While those affected in stage 1 sometimes do not notice any symptoms, from stage 2 onwards the typical stress-related pain occurs when walking. Doctors also refer to this stress-related pain as intermittent claudication or intermittent claudication. The term comes from the fact that people with PAD keep stopping because of the pain when walking, like window shopping. As a result, the pain temporarily subsides and those affected are able to walk a short distance again.

From stage 3, those affected also have pain during physical rest due to one or more narrowings in the arteries. Everyday stresses such as short walking distances are then often no longer possible or only possible with severe pain. In stage 4, typical changes in the skin appear due to the chronic lack of oxygen in the tissue.

For example, ulcers (ulcers) develop. Finally, in the final stages of the disease, the tissue dies from the lack of oxygen and begins to literally rot – with the possibility that it also becomes infected. The dead tissue (necrosis and gangrene) takes on a blackish color.

Basically, smoker’s leg or PAD is a chronic disease that develops over years. In some cases, however, an artery also occludes suddenly (acutely). If so, this is a medical emergency that can become life-threatening. Immediate medical treatment is then absolutely necessary.

How does an acute arterial occlusion occur? This occurs when a blood clot (thrombus) or the torn fragment of arteriosclerotic plaque gets stuck in the constriction. An acute occlusion is noticeable through severe pain in the leg, which does not subside even when resting. There is also weakness or complete paralysis of the affected extremity, a feeling of cold, the skin is pale and even the doctor can no longer feel a pulse in the arteries in the back of the knee or in the inner ankle.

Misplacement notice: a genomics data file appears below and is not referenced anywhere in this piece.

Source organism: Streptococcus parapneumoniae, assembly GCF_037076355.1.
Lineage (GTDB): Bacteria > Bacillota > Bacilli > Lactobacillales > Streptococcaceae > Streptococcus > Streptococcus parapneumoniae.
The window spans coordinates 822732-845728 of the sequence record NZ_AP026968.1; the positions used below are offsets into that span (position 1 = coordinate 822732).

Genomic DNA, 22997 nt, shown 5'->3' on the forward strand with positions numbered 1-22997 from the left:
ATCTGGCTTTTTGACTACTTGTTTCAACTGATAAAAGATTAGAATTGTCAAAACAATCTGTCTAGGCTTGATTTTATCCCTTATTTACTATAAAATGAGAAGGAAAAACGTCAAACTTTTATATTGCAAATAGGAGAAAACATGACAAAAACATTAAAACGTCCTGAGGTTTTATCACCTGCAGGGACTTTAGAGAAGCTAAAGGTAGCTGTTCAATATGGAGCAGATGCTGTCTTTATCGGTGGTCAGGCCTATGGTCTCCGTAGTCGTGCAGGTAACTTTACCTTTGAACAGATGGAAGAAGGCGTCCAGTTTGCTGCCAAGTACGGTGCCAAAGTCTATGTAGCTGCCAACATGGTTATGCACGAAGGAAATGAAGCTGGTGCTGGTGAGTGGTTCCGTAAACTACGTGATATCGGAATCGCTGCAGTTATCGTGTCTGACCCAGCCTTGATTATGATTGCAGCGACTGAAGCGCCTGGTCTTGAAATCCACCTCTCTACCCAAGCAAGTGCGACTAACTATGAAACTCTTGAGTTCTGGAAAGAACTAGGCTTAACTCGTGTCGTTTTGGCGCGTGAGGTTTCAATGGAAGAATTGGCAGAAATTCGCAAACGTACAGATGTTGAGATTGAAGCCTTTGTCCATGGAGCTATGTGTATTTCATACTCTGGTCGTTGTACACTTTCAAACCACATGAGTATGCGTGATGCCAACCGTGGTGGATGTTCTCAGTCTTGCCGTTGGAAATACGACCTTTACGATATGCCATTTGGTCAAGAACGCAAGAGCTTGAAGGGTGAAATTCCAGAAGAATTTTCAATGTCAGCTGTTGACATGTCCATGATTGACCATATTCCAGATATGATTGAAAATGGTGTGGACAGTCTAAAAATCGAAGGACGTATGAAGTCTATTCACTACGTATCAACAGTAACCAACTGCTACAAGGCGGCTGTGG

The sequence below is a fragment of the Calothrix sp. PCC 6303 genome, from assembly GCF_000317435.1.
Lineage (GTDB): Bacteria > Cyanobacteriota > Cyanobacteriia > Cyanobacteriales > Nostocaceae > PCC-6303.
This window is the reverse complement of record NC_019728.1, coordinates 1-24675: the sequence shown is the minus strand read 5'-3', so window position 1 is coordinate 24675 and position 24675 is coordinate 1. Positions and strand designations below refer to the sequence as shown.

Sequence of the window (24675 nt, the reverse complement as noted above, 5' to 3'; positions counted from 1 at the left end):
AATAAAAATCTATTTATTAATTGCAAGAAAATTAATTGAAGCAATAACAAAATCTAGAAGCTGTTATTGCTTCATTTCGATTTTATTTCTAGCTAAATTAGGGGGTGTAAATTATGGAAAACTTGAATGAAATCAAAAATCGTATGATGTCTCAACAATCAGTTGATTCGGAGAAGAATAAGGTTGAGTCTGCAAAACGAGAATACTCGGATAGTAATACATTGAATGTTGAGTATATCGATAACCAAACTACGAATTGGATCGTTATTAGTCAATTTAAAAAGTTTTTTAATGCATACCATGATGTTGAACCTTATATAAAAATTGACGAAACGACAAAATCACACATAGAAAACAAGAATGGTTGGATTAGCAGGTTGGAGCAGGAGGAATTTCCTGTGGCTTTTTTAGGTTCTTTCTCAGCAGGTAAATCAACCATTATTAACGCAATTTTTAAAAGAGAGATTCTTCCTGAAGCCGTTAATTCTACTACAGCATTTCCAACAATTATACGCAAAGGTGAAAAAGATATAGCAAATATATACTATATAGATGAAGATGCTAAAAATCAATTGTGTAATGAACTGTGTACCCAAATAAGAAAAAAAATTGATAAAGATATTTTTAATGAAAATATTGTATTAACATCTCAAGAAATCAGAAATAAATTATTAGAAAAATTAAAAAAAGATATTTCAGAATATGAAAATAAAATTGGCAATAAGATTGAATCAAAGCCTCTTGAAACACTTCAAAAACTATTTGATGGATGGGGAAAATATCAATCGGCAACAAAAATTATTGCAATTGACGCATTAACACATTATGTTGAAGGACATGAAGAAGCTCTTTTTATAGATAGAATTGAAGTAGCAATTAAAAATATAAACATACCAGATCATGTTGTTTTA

Smoker’s leg symptoms depend on the location and degree of constriction

The pain occurs in the smoker’s leg below the constriction, since this is the only place where there is a reduced supply of blood and oxygen. A vasoconstriction in the right thigh is shown, for example, by pain in the right lower leg, while a narrowing in the pelvic area triggers the typical smoker’s leg symptoms in the thigh.

Depending on the degree and location of the narrowing, numbness also develops in the buttocks or thighs. In almost all cases, a smoker’s leg is indicated by cold limbs below the constriction.

The extent of smoker’s leg symptoms also depends on where exactly the stenosis is located: the closer it is to the trunk of the body, the more pronounced the symptoms are, as the entire subsequent blood supply is impaired. A stenosis in the iliac arteries causes more serious problems than one in the lower leg.

Why does a smoker’s leg often not cause any symptoms for a long time?

A smoker’s leg often goes undetected for a long time. The reason for this is that vasoconstriction only causes symptoms at a very advanced stage. Because the constriction develops slowly and the body has time to form bypass circuits (collateral circuits) in order to compensate for the bottleneck in the blood vessels. The tissue below the constriction is then partially supplied via other, non-pathologically altered blood vessels .

However, such collateral circulations are only able to take over a certain proportion of the blood flow. The smoker’s leg causes symptoms at the latest when there is a narrowing of more than 90 percent of the inner diameter of the vessel.

Other diseases also sometimes lead to those affected noticing symptoms of peripheral arterial occlusive disease until late. People with diabetes mellitus and nerve damage (diabetic polyneuropathy), for example, have a disturbed perception of pain and therefore often do not feel any symptoms, even with advanced smoker’s leg. Doctors therefore often only diagnose smoker’s leg or PAD at a particularly late stage .

How is smoker’s leg treated?

The therapy of PAD primarily depends on the personal requirements of the patient and the stage of the smoker’s leg. It is also important to treat other diseases such as diabetes or cardiovascular diseases.

Stage 1 PAD therapy